Whenever you see a man looking anguished and alone in the opening shot of a film, and especially if he’s surrounded by wide open space—dirt, snow, sky, whatever—it’s a pretty good bet that what’s coming will not be pleasant. I’m thinking Fargo, Paris, Texas, even 2001: A Space Odyssey. Now, conjure this image of the man alone in a dusty, windy setting, compounded by the fact that the man in question is Jack Nicholson, looking as ravaged as he always does these days. You can only grit your teeth and settle in, knowing you’re in for some unpleasantness.
The Pledge, director Sean Penn’s second collaboration with Nicholson, begins like this, and proceeds to become increasingly dense and disturbing. While it’s never uninteresting, and its story moves sinuously, quite deft and engaging, compared to the more lumbering pace that characterized Penn’s first two films, The Indian Runner and The Crossing Guard, it eventually becomes overbearing. This isn’t to say that the first two films aren’t often fascinating or full of intense, difficult ideas, for they surely are. It’s also not to say that The Pledge is entirely unpredictable, for it surely is not. Still, the new film feels like Penn has hit something approximating a stride: it’s dreary and nervous-making, as you anticipate it will be, based on that first shot of Nicholson (in fact, the first shot is not him precisely, but his boot, as he reaches down to scratch beneath his pants leg, then the camera cuts wide and overhead, to convey his desperation). Moreover, the plot that sucks Nicholson’s Nevada cop, Jerry Black, into a void of paranoia and isolation, is occasionally pretentious, a little too grandly testifying to the Human Condition. But the film’s cinematography (by Chris Menges), narrative structure, and performances—Nicholson’s especially—are consistently impressive, and at times superb.
Scripted by Jerzy Kromolowski and Mary Olson-Kromolowski and based on Swiss playwright Friedrich Duerrenmatt’s book, the film is focused through Jerry Black, who, on the night of his retirement party, catches a completely awful case, an 8-year-old girl who’s been raped and killed. Though he’s encouraged to “move on,” and to let another detective, Stan (Aaron Eckhart), take care of it, Jerry can’t help himself. He pursues the case. The movie catches you up in Jerry’s dilemma, by splitting its early time between the slow-motioned dancing bodies at the retirement party and the slowly dawning horror of a young boy on a Ski-Doo, who discovers the body in a snowy wood. Once Jerry commits to the investigation, he’s elected to inform the victim’s parents, owners of a turkey farm. You won’t soon forget the image of Jerry wading through a sea of white gobbling birds, while the mother and father wait, silent and horrified, for what can only be bad news. It’s to the mother (Patricia Clarkson) that Jerry makes the pledge that will change his life forever—he promises to catch the killer, else risk his soul’s damnation.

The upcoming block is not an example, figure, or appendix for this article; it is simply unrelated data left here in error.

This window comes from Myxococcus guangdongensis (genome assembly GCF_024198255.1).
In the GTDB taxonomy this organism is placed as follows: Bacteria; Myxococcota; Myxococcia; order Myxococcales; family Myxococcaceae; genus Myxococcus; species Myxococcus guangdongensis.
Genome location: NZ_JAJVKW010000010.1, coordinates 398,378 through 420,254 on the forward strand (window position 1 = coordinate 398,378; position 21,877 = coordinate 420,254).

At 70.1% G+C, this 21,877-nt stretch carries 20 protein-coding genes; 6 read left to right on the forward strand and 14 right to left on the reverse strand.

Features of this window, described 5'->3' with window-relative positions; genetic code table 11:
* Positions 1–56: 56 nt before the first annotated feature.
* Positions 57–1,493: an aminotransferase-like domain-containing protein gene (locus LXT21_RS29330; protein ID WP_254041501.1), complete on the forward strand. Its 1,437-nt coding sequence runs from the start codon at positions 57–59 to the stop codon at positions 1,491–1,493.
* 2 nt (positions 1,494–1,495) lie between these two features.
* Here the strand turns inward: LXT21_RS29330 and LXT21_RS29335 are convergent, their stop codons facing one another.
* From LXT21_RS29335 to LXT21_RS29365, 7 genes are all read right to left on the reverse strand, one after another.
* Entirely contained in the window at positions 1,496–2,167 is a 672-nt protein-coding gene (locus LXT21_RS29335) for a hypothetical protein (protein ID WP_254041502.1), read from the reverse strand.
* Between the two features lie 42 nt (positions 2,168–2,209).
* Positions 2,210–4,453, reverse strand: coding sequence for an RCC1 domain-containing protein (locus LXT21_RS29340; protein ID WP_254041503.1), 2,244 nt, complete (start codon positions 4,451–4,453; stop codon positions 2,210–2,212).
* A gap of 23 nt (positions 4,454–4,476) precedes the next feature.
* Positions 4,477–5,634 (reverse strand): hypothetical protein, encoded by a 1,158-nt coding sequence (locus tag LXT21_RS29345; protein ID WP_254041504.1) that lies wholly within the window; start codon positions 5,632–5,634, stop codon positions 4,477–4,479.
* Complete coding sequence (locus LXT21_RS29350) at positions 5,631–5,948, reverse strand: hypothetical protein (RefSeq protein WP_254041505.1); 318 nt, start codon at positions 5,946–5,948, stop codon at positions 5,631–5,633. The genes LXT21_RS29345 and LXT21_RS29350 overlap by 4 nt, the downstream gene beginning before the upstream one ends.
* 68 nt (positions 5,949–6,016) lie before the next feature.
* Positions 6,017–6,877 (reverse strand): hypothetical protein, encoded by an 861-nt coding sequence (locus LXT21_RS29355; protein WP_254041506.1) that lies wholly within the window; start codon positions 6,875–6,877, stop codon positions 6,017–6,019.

This heavy load becomes more severe when the ambitious, arrogant Stan finds a “likely” (read: underclass, “Indian,” apparently retarded) culprit and cajoles a mumbly, panicky confession out of him. Jerry knows that Stan is wrong. And so Jerry undertakes his own investigation, defying his captain (a weary-looking Sam Shepard), carefully probing the bits of memory held by various people who knew the girl, which come out as stories about giants, angels, and porcupines. Unable to let go of his self-identity as a cop or his belief that he’s right, Jerry shapes these fragments into an unnervingly logical story of monstrosity and pathology. But as you watch and even encourage his efforts, you also know, remembering that opening shot of Jerry alone, that he will inevitably develop his own pathology, which will mirror that of the murderer he pursues so doggedly.
It’s bad enough that Jerry descends into his obsession, but it gets worse. When he’s unable to convince anyone in the department to believe his version of events, Jerry ostensibly does retire, but he moves to the area where he suspects his target—a serial killer of little girls—is living. At this point the movie spends a long time tracing Jerry’s apparent rehabilitation, as he settles down with Lori (Robin Wright Penn) and her 8-year-old daughter Chrissy (Pauline Roberts), both escaping Lori’s abusive ex. Unfortunately, as soon as you see that Chrissy resembles the previous victims, it’s a little too obvious that Jerry and the girl-killer will have a run-in down the road.
For all the attention it pays to gruesomeness of the murders, the impatient ruthlessness of Jerry’s former colleagues, and the ways that Jerry’s new community resists seeing a poisonous “truth,” The Pledge” is actually less about Jerry’s cop activities and interests than it is about his retirement crisis. That this crisis becomes a fullblown obsession with finding the killer, to extent that he endangers the people he ostensibly loves most, is one of the film’s most poignant but also most grating points. Built on the haunting lyricism and recondite sadness of Jerry’s patched-together fairy tale of himself—as hero, as savior—the film eventually makes a descent that parallels its protagonist’s. As he becomes more obsessed, The Pledge becomes less subtle.